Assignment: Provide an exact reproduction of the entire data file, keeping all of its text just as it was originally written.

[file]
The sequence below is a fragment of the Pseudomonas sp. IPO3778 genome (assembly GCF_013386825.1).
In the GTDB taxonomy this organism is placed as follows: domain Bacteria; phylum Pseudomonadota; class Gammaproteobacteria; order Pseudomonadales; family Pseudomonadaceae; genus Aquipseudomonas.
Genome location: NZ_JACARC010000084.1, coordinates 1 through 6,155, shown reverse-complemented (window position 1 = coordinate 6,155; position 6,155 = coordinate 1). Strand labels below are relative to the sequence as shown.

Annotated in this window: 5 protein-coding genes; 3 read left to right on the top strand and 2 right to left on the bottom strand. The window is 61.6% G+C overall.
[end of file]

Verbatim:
The sequence below is a fragment of the Pseudomonas sp. IPO3778 genome (assembly GCF_013386825.1).
In the GTDB taxonomy this organism is placed as follows: domain Bacteria; phylum Pseudomonadota; class Gammaproteobacteria; order Pseudomonadales; family Pseudomonadaceae; genus Aquipseudomonas.
Genome location: NZ_JACARC010000084.1, coordinates 1 through 6,155, shown reverse-complemented (window position 1 = coordinate 6,155; position 6,155 = coordinate 1). Strand labels below are relative to the sequence as shown.

Annotated in this window: 5 protein-coding genes; 3 read left to right on the top strand and 2 right to left on the bottom strand. The window is 61.6% G+C overall.